One-on-One Meeting Template
Make weekly, biweekly, or monthly check-ins with employees productive with this customizable Word doc for your one-on-one meeting agendas.
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Erin Wade on Creating a Safe, Inclusive Work Environment
Making the best mac and cheese in the world isn’t enough for Erin Wade. She also wants to create a world-class workplace that’s safe and enjoyable for all.
5. They don’t feel a connection to the restaurant.
Compensation, benefits, and regular training are huge when it comes to employee retention, but you have to give your team something they can believe in, too.
Millennials, in particular, want to work for businesses that actively participate in conversations and causes around issues like safe workplace environments, career growth, climate change, sexual harassment, and diversity and equity — on both a local community level and a larger scale.
Not only do they want to work for employers that have strong cultural values, but nearly 9 out of 10 millennials would consider taking a pay cut to work at a company whose mission and values align with their own, according to LinkedIn’s Workplace Culture report.
Solution: Create core values and get your team behind them.
Your restaurant’s core values will depend on your personal values and what you want your restaurant to stand for in your community. Before you can get your team to believe in them, you have to live and breathe them first.
We devised a quick, easy exercise to help you develop your restaurant’s core values — here’s a brief overview of that strategy:
Write a list of your personal values.
Let that list sit for a couple days. Then review it with a critical eye.
Get feedback from those you trust.
Once you’ve developed your core values, it’s time to set them in motion: Type them up; prominently feature them in your employee handbook, training manual, and website; and conduct value training sessions with your team. Basically, you want to do whatever you can to show your community what your restaurant stands for. For more info on implementing your core values, check out that article above.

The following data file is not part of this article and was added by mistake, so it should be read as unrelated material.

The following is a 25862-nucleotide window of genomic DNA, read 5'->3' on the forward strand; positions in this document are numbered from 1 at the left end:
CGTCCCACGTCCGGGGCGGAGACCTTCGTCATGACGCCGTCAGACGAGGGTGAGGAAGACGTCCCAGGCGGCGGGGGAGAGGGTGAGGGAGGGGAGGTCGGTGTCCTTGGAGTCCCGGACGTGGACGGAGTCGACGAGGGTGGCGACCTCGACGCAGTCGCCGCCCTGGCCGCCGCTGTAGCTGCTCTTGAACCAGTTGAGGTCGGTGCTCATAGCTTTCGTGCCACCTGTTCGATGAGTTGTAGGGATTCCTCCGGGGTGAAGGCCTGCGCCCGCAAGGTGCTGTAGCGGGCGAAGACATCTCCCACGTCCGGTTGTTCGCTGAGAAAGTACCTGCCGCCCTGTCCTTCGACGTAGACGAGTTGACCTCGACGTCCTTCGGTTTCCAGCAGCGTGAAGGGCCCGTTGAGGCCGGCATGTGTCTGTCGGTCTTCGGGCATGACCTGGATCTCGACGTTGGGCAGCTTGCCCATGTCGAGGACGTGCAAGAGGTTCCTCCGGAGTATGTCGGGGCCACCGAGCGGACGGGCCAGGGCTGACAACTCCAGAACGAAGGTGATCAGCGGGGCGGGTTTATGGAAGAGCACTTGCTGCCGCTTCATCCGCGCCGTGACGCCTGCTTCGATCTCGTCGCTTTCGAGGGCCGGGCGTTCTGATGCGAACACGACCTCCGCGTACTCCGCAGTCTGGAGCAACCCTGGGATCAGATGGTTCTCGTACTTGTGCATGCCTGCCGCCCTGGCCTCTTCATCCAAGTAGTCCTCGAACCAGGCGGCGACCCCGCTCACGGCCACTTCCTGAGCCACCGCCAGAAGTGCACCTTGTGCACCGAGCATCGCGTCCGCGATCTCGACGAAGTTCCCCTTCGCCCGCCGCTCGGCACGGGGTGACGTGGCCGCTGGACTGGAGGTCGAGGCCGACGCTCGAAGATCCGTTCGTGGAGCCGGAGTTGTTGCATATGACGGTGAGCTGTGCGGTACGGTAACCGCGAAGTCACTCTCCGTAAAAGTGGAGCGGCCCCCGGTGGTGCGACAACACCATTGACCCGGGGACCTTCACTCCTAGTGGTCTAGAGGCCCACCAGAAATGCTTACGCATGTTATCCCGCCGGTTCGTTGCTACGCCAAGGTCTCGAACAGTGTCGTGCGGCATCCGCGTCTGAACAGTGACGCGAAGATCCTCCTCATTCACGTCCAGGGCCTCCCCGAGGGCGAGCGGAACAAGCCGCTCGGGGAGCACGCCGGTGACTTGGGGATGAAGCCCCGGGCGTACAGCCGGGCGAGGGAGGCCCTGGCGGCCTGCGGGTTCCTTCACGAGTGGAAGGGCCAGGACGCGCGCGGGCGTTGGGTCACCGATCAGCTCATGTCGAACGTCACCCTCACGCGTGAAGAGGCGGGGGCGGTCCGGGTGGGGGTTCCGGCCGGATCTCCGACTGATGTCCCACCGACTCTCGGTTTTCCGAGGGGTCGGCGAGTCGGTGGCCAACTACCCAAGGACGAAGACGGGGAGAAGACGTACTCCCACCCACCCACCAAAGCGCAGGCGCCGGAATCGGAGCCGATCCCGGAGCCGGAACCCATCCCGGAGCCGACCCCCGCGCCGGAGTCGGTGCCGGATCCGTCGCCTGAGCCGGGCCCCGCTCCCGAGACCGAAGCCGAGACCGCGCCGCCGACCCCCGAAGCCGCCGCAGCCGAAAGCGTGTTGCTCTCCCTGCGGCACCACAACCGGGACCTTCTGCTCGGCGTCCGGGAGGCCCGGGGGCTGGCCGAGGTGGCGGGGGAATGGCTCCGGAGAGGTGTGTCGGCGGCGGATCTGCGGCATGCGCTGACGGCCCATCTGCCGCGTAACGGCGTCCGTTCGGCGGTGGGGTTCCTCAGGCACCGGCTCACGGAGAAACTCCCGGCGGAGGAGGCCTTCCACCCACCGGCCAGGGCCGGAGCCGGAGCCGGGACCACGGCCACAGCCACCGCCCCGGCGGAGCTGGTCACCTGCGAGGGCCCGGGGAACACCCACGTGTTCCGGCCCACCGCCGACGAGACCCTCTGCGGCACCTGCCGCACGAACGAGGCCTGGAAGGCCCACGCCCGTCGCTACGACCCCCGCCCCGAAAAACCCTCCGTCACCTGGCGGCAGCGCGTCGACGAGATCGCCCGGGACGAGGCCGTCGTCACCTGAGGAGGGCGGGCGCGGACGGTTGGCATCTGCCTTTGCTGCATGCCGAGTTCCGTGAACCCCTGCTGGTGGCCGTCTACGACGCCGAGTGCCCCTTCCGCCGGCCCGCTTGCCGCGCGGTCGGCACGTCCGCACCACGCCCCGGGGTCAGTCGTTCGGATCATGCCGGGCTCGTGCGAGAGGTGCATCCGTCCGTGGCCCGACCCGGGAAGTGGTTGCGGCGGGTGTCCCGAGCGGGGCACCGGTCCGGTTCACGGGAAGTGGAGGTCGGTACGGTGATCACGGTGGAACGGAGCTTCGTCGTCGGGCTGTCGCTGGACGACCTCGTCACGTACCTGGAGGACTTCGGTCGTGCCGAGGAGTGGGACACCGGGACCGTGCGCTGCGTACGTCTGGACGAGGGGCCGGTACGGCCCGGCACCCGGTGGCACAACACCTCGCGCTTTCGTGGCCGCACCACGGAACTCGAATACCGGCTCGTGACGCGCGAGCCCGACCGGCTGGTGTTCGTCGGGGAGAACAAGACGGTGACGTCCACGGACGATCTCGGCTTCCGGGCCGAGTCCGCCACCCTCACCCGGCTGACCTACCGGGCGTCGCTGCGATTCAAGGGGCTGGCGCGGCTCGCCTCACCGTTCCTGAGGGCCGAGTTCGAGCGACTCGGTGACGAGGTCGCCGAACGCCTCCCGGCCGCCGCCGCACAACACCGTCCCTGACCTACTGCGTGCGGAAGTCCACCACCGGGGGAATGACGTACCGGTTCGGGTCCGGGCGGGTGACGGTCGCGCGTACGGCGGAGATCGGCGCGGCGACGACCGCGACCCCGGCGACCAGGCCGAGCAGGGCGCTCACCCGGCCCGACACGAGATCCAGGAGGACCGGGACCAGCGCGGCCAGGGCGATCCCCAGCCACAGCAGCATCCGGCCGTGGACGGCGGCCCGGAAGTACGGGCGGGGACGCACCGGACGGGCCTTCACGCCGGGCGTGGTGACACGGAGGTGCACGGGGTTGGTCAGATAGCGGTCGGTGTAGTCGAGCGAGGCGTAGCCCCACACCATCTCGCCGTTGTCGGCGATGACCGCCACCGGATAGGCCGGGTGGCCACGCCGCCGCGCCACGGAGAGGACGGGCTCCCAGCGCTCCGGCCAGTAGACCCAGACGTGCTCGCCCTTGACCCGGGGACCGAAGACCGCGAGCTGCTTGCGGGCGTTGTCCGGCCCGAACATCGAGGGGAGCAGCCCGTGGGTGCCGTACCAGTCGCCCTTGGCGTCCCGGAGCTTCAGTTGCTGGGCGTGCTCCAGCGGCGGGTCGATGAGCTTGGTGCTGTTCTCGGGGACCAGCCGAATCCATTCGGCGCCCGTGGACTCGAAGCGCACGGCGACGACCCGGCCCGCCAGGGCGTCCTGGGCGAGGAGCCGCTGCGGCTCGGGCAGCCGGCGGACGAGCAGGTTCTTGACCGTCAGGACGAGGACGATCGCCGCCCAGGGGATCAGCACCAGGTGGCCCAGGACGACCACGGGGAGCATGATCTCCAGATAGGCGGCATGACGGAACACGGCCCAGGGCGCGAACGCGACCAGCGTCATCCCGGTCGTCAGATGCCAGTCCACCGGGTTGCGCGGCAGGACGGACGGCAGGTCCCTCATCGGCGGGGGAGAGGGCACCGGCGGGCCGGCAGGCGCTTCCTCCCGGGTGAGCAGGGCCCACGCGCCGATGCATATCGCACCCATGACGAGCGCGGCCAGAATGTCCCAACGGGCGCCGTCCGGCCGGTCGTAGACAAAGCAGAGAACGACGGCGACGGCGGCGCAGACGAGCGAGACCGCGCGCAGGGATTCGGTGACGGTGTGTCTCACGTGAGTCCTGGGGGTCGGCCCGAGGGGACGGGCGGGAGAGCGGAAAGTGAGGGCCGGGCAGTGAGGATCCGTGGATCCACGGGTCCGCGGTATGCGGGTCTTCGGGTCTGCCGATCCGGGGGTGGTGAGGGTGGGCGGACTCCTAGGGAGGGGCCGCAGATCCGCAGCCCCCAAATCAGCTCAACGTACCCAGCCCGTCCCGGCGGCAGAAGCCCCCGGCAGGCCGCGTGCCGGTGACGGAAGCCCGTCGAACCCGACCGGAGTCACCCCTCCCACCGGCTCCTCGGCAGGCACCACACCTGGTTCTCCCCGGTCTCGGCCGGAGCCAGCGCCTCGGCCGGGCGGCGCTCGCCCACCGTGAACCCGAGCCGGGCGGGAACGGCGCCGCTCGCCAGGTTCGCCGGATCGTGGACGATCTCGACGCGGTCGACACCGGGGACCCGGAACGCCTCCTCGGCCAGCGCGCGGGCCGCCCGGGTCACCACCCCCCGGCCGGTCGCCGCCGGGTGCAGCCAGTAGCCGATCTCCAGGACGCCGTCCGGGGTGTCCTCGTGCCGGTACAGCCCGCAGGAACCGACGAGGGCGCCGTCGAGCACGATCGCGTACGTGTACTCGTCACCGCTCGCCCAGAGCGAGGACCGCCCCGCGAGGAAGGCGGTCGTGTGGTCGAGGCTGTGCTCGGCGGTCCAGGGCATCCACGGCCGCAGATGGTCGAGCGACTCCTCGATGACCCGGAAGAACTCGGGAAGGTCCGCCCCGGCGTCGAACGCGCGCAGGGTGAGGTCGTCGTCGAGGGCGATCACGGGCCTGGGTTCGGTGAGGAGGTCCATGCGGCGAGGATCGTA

Sidewall Pizza Company, which has four locations in South Carolina, is a shining example of a restaurant business that lives and breathes its values. The business operates on a profit share model, meaning that every time a customer dines with them, a portion of the proceeds are dedicated to the Sidewall Pizza Community Fund. According to the restaurant’s website, “The Sidewall Pizza Community Fund is an ongoing fund from which we donate to individuals, families, and organizations in need in our area.”
This dedication to giving back to the community has had a big impact on Sidewall’s customer relationships, but it’s also helped them better hire and retain great employees. Sidewall Pizza’s Director of Community Engagement and Special Events, Laura Smith, told us, “I think our community work helps everybody at Sidewall feel like they're part of a good team that is doing more than just making pizza. They're helping their communities.”